foundational


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Against this background, it is now time to return to Berle's argument about business rights and responsibilities--because, in many parts of the foundational economy, big business is in breach of its implicit social contract.
Though each essay is illuminating on its own terms, the topics seem, at times, only tangentially related to the original question concerning a persuasive foundational morality grounded in natural law.
Incorporating foundational skills into curricula not only improves students' chances of workplace success, it also fosters a dialogue between employers and educators about what skills students should have when they graduate.
Cooper and Browning's examination of the impact of foundational truth on the relationship between psychology and religion is right on track with the thrust of our four articles and the work of a number of other noted philosophers, psychologists, and theologians.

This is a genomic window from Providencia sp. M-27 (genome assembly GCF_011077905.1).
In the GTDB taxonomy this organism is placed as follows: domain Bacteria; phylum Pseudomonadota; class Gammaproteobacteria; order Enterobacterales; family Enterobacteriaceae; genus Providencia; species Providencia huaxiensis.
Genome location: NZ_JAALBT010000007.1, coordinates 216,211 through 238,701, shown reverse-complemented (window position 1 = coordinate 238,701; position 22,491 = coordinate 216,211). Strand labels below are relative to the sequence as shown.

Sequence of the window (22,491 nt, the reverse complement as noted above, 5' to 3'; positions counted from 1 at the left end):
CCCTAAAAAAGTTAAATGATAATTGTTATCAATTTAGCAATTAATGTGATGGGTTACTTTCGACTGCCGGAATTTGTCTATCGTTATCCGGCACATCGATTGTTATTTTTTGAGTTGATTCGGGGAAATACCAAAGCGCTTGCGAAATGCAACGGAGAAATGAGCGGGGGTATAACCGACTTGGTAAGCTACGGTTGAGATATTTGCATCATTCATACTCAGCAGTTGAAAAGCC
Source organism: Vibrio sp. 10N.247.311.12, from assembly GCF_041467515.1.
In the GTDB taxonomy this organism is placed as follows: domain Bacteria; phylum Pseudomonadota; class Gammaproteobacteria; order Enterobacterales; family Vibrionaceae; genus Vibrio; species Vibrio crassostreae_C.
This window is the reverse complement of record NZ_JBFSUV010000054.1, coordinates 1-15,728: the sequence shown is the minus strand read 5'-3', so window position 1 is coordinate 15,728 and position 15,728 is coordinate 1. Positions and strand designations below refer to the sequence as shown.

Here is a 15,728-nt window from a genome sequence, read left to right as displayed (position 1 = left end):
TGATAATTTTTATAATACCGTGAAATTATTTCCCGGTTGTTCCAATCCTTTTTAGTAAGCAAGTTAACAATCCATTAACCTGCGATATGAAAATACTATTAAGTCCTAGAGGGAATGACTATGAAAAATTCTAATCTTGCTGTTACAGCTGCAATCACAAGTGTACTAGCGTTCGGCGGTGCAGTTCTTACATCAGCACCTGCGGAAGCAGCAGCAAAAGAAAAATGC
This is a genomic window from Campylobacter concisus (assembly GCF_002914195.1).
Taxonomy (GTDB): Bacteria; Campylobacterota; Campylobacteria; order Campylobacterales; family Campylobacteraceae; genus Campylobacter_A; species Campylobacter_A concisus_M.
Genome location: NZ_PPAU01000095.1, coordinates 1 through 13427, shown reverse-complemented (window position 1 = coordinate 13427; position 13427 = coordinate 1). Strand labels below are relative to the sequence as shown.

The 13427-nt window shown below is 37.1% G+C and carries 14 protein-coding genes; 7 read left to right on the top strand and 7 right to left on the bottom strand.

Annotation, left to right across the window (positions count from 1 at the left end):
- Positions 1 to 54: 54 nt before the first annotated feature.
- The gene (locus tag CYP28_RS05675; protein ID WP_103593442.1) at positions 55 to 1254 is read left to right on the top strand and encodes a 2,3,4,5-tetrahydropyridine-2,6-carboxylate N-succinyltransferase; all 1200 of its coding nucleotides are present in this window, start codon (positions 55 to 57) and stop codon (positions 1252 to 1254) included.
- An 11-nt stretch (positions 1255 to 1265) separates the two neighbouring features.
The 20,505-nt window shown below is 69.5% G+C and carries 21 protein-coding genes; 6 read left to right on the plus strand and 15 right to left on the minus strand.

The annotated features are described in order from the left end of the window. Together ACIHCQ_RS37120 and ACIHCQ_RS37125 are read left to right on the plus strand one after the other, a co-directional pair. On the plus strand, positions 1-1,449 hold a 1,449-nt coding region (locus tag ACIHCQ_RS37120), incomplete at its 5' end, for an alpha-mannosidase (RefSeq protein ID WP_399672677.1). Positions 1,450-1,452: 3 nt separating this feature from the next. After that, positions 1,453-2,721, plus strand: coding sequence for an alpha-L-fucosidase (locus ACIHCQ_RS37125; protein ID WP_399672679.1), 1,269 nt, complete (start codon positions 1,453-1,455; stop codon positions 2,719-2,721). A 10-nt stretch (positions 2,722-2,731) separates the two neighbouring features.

For the sake of clarity, Ceaser distinguishes between "History" with a capital H, a source of normative values for thinkers like Marx or Burke, and thus of foundational concepts, and "history" with a lower-case h, the academic specialty that makes no such claims and that Ceaser hopes to draw upon for evidence.
Emptiness is another foundational concept in Daoism.
Given all this foundational modesty, how does one get from constructive description to philosophical critique?
This foundational limitation was to remain a defining factor of these programs throughout their existence, and hence when Muslims joined the discourse, they could only do what had already been determined.
RFID is a foundational technology on the path to achieving this vision.
But she carries her case through foundational issues to a fairly sophisticated examination of the impact of the arts on present-day congregational life.
Confined to the undergraduate curriculum, teacher education has surrendered space--once occupied by foundational studies--to courses in the technical aspects of teaching and learning and to more clinical practice.
He details the life and times of Galen, who used wounded gladiators in his early investigations into the nature of blood, provided some of the foundational knowledge about blood and medicine that would endure for about 1,400 years.

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